Date of Award

Fall 2019

Degree Type

Open Access Dissertation

Degree Name

Health Promotion Sciences, PhD

Program

School of Community and Global Health

Advisor/Supervisor/Committee Chair

Andy Johnson

Dissertation or Thesis Committee Member

Yariv Fadlon

Dissertation or Thesis Committee Member

Jay Orr

Terms of Use & License Information

Terms of Use for work posted in Scholarship@Claremont.

Rights Information

© 2019 Caitlin Storm

Abstract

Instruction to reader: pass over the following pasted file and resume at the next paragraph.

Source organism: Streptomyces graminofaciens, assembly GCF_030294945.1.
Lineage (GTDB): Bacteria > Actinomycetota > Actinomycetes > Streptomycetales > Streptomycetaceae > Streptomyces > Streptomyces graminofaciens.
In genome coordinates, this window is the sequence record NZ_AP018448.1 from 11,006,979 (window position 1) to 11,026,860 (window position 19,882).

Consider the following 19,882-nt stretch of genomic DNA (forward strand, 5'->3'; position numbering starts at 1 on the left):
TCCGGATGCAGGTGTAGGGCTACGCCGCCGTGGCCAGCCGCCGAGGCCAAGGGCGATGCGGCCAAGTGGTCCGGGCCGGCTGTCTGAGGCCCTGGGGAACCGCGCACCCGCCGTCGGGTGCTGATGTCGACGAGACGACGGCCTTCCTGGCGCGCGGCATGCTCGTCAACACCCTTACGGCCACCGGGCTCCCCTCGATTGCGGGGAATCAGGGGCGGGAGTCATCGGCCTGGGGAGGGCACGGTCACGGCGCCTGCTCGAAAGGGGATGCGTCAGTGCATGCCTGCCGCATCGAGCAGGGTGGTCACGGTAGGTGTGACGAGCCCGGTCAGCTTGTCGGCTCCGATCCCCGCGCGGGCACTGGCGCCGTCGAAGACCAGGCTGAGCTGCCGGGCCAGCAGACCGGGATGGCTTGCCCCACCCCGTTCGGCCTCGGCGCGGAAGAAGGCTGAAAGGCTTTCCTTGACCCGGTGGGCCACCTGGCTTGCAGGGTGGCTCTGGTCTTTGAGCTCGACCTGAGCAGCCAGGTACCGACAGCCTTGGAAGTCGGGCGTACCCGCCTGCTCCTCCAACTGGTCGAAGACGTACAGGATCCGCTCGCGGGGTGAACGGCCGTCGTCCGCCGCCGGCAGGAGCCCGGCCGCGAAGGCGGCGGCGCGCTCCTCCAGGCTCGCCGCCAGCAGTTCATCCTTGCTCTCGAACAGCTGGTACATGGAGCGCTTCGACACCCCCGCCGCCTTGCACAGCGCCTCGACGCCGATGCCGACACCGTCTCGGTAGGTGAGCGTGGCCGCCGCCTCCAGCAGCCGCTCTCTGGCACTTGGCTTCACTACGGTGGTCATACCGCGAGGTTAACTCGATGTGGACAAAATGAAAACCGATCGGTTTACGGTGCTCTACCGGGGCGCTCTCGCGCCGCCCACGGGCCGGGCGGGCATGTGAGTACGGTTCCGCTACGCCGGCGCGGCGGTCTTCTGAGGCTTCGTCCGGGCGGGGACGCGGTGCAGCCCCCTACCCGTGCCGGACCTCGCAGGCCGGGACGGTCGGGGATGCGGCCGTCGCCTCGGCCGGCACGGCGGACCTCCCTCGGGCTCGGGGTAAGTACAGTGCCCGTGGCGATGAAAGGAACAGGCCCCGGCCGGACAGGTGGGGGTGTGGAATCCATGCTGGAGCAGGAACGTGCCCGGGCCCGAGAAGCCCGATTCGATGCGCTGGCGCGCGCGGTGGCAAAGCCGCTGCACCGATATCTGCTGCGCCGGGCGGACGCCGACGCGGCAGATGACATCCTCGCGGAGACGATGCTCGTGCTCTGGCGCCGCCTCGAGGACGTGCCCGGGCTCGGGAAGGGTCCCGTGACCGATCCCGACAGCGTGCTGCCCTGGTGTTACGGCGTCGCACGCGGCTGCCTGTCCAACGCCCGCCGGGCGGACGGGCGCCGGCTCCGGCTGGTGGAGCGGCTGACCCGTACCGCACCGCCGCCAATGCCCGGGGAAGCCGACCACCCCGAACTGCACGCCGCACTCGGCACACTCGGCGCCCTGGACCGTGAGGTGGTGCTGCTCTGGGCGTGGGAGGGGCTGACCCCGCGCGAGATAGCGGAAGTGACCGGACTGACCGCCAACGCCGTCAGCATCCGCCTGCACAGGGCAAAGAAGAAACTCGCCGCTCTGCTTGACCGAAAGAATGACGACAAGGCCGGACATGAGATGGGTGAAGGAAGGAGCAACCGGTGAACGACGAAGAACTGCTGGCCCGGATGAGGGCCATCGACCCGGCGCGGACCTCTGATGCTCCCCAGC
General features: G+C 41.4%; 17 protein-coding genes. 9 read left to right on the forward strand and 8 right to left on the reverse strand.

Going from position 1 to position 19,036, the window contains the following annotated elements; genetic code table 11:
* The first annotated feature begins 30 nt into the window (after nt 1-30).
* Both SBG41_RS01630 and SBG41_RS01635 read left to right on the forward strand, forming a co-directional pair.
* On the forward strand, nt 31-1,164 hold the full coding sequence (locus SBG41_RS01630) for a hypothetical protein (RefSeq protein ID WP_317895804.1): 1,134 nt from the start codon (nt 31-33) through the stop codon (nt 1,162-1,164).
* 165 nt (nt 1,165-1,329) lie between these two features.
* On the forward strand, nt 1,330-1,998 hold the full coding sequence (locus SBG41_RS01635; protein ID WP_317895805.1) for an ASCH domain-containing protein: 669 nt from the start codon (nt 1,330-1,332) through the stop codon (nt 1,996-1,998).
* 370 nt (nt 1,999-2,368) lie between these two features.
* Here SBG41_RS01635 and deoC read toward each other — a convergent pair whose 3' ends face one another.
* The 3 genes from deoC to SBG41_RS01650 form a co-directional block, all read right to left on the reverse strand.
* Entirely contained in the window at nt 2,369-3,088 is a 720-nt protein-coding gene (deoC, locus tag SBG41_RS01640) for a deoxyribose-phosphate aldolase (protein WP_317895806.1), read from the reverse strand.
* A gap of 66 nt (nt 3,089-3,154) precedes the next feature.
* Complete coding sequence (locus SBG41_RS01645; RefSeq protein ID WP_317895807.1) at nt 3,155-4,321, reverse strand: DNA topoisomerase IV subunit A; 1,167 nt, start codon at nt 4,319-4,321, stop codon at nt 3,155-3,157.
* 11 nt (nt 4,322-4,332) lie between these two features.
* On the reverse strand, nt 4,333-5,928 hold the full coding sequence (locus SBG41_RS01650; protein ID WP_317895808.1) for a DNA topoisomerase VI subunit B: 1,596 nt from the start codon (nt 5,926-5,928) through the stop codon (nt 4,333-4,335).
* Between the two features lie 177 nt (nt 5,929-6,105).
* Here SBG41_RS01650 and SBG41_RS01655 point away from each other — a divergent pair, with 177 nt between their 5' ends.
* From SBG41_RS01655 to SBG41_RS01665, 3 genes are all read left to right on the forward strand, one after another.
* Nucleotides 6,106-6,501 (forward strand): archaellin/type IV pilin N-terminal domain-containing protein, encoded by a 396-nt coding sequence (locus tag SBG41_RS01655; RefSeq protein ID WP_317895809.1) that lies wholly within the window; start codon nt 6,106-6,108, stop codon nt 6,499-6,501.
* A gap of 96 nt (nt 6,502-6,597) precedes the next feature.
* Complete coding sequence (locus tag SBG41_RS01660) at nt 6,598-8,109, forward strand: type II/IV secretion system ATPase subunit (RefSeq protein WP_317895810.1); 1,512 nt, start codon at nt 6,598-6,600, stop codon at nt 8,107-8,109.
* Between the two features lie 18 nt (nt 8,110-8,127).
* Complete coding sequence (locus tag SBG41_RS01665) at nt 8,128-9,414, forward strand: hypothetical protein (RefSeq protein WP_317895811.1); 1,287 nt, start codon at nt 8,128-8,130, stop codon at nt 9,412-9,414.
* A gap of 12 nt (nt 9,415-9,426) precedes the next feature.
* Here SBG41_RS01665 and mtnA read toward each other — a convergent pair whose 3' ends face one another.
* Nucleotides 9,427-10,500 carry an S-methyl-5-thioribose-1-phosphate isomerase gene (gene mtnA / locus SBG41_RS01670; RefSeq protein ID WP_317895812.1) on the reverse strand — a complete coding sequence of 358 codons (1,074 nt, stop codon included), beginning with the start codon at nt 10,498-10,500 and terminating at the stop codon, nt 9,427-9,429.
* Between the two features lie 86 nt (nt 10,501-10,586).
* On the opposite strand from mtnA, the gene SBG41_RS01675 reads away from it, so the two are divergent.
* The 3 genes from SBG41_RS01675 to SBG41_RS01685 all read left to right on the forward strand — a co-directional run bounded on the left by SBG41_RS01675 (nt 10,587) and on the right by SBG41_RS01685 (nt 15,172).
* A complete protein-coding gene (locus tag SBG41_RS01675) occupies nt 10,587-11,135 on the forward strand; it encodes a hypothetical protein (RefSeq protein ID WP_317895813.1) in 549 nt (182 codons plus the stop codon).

Previous literature identified evidence of a transfer of criminal justice involvement between generations of family members. This relationship has proven especially strong between parents and children. Different demographic factors slightly alter the strength and significance of the transfer, but the established relationship between the criminal justice involvement of the parent and the increased likelihood of the child’s criminal justice involvement remains consistent. Data from the National Longitudinal Survey of Youth 1997 was used to analyze the effect of the father’s criminal justice involvement on his child’s. Using binary logistic regression models, predictor variables were included in a step-wise fashion to identify the role that a father’s imprisonment, as well as risk and protective factors, play in the child’s future likelihood of arrest and incarceration. The risk and protective factors served as proxies for trauma and resilience, respectively, and were analyzed to determine if they also served as moderators. The results showed that while the risk and protective factors were significant predictors of a child’s future arrest and incarceration, they did not moderate the relationship between the father’s imprisonment and the child’s criminal justice involvement.

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